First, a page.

Wartime of course brought its own pressures. At least eight Greenock Wireless Officers lost their lives in the Merchant Navy. We can’t say that they definitely trained at the Watt College but the chances are high that they did indeed do so - William Brown Cameron; Robert Johnson Gerrard; John McNicol Goldie; George McIntyre Jeffrey; Ian McDougall McEwing; Malcolm McMillan; Alexander Stewart and Henry Wallace. Add to these the local Navy and Merchant Navy Officers who lost their lives and we can see that the Watt College played a crucial part in the war effort, supplying the training for a large proportion of the maritime services. There are stories of men from all over Britain who joined ships at Greenock who were also studying for their masters tickets.
The main impetus to the growth of the school was the concept of day release for apprentices. In 1944 the Royal Navy Dockyards decided to give their apprentices one half-day release from work, to help in their studies at the local colleges. This soon became a full day off and since the apprentices at the Royal Naval Torpedo Factory in Greenock enjoyed the same contract as the Dockyard apprentices, they too enjoyed this tremendous help in the continuation of their studies. Over the next fifteen years the idea grew and the local shipyards, engineering establishments and commercial firms all began to give their apprentices a day release to study the academic side of their trade or profession. By 1956 only 135 Day Release students per week were in attendance, while by 1965/66 there were 800 Day Release students and 100 full-time Pre-Vocational students. These figures revealed the rate of growth of the College in post war Greenock. Pressure was also brought by the Industrial Training Boards to provide integrated courses, which again provided an impetus to growth in the James Watt College.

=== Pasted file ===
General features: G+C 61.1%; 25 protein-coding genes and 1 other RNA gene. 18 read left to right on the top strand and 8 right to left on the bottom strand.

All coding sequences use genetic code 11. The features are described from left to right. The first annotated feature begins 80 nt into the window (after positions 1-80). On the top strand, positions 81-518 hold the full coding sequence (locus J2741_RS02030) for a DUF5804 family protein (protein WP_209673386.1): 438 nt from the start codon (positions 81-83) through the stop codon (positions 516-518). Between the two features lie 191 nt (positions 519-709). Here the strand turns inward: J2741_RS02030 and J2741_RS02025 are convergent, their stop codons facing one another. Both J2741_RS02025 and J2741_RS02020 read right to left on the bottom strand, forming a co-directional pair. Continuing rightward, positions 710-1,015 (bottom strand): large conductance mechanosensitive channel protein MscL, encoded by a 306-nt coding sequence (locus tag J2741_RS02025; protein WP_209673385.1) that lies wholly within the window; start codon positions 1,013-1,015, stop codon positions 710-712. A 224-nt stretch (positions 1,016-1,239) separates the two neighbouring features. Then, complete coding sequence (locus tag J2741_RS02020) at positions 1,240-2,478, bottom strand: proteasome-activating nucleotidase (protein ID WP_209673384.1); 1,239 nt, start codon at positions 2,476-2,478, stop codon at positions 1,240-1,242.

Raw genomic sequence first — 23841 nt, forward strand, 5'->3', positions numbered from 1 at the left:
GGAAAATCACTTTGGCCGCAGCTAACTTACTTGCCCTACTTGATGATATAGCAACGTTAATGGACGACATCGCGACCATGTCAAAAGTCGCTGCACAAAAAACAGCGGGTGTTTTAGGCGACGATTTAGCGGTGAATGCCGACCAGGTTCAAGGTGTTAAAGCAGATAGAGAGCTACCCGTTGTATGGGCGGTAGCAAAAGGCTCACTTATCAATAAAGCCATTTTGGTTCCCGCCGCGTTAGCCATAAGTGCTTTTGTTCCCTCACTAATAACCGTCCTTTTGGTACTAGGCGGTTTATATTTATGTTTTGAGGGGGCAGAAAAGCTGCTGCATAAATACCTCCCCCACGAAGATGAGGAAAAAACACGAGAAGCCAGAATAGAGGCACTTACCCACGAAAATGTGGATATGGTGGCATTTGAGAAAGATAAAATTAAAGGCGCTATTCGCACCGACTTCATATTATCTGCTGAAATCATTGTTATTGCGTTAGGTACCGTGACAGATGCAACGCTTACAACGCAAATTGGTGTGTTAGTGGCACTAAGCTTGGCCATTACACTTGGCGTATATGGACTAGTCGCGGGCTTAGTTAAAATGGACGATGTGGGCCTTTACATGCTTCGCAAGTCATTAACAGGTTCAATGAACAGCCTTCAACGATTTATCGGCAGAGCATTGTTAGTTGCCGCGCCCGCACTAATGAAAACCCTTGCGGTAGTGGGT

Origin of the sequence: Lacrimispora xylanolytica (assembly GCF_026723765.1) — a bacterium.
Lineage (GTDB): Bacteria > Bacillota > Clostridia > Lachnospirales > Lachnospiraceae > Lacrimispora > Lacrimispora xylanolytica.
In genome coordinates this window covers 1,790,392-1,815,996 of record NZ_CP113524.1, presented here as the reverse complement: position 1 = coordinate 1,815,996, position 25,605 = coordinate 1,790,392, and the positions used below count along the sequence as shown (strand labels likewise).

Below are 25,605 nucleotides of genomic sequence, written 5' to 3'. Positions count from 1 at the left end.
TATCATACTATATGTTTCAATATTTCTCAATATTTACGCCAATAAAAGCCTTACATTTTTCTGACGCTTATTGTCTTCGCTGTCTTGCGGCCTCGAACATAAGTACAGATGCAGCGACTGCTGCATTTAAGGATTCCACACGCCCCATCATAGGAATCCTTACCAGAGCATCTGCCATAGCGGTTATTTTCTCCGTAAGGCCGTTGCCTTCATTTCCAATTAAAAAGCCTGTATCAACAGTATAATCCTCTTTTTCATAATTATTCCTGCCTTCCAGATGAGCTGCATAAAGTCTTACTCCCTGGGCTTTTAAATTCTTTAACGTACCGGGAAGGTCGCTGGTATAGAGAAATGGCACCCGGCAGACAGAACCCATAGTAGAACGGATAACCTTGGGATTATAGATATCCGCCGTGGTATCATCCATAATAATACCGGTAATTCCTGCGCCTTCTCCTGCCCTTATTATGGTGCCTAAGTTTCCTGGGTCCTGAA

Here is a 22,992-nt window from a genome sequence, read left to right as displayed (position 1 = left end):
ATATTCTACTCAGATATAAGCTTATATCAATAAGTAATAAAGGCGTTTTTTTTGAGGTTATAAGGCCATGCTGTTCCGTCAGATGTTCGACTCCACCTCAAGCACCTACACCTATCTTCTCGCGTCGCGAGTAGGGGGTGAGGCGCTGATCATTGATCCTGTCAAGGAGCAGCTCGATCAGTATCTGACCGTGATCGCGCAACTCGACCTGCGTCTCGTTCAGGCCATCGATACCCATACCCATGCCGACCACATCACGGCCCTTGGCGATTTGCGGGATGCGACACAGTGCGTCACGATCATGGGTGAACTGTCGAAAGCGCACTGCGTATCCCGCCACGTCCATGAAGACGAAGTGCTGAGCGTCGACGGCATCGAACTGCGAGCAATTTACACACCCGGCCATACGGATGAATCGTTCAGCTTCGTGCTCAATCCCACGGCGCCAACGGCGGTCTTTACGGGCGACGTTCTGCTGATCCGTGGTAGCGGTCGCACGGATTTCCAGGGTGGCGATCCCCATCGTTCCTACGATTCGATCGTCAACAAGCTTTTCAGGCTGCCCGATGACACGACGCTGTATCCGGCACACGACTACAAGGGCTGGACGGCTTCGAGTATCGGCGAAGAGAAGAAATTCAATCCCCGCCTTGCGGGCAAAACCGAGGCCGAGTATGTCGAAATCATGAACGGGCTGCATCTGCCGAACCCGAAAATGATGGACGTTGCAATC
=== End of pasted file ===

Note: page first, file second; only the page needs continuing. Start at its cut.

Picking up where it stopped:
In addition to providing full-time courses for boys who made their career at sea - radio, radar, navigation among the courses offered - and for pre-vocational students in Engineering and Commerce, the College now offered no less than 15 different City and Guilds of London Institute courses for day-release students. Those included Welding, Steel Fabrication, Fitting, Machinery, Carpentry and Joinery, Electrical Installation, Automobile Engineering, and Retail Distribution. The prospectus also showed courses leading to the Ordinary National Certificate in Mechanical or Electrical Engineering, and to the Higher National in Naval Architecture. Candidates were presented by the College for Scottish Certificate of Education examinations in the ‘O’ Grade.
In 1961 City and Guilds of London Institute day release classes commenced with Shipbuilding and Electrical Installation Etc., and additional space was required for these classes. Various annexes were added and supplementary accommodation was brought into use in various stages - very poor rutted accommodation on the site of the former Cartsburn School; an annexe of good temporary accommodation was built on the Boom Defence Site in 1964; five rooms of tenement offices were also occupied in Hamilton Street; another annexe was provided in the Holmscroft School but this was destroyed by fire in March 1966.
This annexe was replaced by building additional hutted accommodation on the Boom Defence Site, but the rooms in Hamilton Street proved a serious fire risk and were closed down in 1970. In 1968 several classrooms were acquired in Glenpark School and Commercial classes were continued at that annex.